Standard convectors mounted about a dwelling as required for heating and series connected provide cold water heat exchange return to an electric motor driven water circulating pump which delivers the water to a water jacket surrounding the gas storage portion of the accumulator. From the accumulator the water is delivered to the heat exchanger where it circulates radially inward through a series of concentric baffles washing the exterior of the finned gas tubes absorbing heat delivered by the expanding cooling gas. After passing the innermost series of tubes the water makes its final pass around the burner outer wall and is returned as hot water heating medium to the convectors completing the loop.
This system of two loops is optimized to combine good burning efficiency with greatly improved heat transfer efficiency with reduced mass quantity and temperature discharge to the atmosphere.
The present invention is further described by reference to the appended drawings showing specific embodiments of the present invention, wherein:
FIG. 1 is a schematic representation of the combustion gas loop of the present invention;
FIG. 2 is a schematic representation of the countercurrent liquid heat transfer medium loop of the present invention showing the liquid heat-transfer medium in dotted lines;
FIG. 3 is a flow diagram showing one embodiment of the present invention;
FIG. 4 is a flow diagram showing another embodiment of the present invention;
FIG. 5 is an elevation view in crosssection of one embodiment of the furnace structure of the present invention showing the combustion chamber and heat exchangers;
FIG. 6 is an elevation view in crosssection of another embodiment of the furnace structure of the present invention showing the combustion chamber and heat exchangers; and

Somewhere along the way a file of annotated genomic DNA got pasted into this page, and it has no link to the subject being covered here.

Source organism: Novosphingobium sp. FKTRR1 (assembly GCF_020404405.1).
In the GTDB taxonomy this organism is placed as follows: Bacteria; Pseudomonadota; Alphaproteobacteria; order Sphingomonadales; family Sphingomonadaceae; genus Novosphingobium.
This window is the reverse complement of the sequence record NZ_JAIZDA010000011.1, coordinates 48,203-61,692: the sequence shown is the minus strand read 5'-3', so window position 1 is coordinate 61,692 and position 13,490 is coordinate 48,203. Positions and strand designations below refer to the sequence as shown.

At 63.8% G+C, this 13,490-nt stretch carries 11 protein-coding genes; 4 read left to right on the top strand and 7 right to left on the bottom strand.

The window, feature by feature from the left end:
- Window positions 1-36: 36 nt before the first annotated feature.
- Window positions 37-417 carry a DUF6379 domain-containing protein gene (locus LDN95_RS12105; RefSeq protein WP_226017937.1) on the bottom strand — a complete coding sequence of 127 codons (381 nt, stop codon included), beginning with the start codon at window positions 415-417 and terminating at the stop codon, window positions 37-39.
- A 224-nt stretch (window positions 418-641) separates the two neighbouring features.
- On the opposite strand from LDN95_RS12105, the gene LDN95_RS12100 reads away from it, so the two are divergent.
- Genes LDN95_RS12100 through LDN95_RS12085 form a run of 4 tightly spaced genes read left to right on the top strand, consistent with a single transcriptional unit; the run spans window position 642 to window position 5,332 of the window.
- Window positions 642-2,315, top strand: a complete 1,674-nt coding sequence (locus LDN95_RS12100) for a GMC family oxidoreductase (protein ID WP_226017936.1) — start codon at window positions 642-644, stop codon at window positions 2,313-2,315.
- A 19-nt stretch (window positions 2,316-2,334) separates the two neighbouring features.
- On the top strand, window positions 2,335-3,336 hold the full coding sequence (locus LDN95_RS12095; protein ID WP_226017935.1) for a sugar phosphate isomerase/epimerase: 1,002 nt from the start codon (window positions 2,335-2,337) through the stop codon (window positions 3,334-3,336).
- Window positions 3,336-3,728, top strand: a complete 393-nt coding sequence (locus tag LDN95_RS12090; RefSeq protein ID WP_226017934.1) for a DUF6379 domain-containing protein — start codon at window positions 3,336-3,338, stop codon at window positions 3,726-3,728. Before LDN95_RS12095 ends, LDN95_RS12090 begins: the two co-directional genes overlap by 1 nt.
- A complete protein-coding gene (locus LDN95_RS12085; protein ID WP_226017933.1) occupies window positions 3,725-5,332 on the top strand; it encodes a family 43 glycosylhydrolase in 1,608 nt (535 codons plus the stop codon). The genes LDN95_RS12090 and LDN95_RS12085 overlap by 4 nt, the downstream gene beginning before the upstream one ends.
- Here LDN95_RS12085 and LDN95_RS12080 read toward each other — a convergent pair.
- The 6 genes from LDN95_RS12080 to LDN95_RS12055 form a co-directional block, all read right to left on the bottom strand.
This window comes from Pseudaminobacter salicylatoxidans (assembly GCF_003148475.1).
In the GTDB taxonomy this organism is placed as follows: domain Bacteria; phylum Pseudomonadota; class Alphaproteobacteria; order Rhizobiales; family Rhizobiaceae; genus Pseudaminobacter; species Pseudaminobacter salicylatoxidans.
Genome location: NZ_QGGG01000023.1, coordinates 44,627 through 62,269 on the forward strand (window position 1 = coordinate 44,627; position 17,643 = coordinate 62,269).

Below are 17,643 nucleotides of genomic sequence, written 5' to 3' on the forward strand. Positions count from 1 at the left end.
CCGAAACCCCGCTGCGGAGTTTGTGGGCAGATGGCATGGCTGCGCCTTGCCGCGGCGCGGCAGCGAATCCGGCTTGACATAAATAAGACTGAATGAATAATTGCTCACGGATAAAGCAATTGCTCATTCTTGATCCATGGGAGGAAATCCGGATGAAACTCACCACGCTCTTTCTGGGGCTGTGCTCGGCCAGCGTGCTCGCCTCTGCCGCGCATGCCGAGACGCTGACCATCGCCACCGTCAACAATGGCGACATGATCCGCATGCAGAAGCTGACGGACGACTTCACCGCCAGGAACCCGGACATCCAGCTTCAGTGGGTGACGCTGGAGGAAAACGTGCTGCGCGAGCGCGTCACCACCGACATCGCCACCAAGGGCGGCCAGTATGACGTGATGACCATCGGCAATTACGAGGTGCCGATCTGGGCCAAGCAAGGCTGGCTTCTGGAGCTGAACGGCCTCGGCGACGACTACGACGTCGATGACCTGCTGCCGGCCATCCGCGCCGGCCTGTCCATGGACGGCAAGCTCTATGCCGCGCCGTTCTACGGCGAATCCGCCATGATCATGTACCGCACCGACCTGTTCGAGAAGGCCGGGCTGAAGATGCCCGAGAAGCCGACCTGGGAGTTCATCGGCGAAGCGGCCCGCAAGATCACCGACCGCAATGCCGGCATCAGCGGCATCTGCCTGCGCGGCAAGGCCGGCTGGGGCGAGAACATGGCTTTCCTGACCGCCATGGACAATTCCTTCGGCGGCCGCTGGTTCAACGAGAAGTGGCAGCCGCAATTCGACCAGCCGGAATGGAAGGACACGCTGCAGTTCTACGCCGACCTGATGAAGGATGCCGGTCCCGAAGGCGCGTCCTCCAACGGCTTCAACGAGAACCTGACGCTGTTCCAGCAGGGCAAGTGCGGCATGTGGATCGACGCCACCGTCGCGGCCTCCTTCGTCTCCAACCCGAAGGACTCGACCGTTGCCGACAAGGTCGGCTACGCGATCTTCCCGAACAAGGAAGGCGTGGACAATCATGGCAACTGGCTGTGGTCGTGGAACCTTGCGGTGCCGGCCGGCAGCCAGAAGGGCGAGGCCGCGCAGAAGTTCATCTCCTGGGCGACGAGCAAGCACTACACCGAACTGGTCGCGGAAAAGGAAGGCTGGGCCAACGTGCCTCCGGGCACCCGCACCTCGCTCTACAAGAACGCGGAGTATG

FIG. 7 is a flow diagram of the present invention showing the operational functions of the present invention and the best mode of carrying out the invention.
The combustion gas loop is discussed with particular reference to FIG. 1. A fuel and air mixture is introduced into burner 2 and the products of combustion exit by lines 4 and 6 to outlet 8. The outlet gases from 8 are circulated through line 10 to exhaust gas pump 12 from which they enter accumulator 14 by line 16.
Compressed exhaust gases pass through accumulator 14 through lines 18-20 and exit through line 22 to relief valve 24 where a portion of the exhaust gases exits to the atmosphere through line 26 and another portion is returned to burner 2 by line 28.
FIG. 2 shows the water loop superimposed upon the combustion gas loop wherein water or other heat exchange medium is passed from convectors 30 through line 32 (shown dotted to distinguish the heat exchange lines from the gas exchange lines) to water pump 34. From pump 34 the heat transfer medium is circulated into accumulator 14 by line 36 and then the heat transfer medium passes through lines 38-41. From the accumulator 14 the heat transfer medium passes through line 42 into heat exchanger 5 wherein it circulates through lines 44-47 and exits through line 48 to return to the convectors 30.
In FIG. 3 the burner or combustion chamber 2 and the heat exchanger 5 are drawn separately for schematic clarity. The burner 2 and heat exchanger 5 are contained in a housing 7.
Air enters the burner 2 from line 50 and fuel gas or fuel oil enters through line 52. Exhaust gas pump 12 is shown in FIG. 3 in the form of two rotary or piston type gas compressors for compressing both exhaust gas and incoming air. Both the gas compressors and gear fuel pump 54 can be operated by an electric motor 56 and pressurized air and fuel are controlled by regulators 58 and 59, respectively. Recirculated exhaust gas from line 28 is controlled by regulator 60.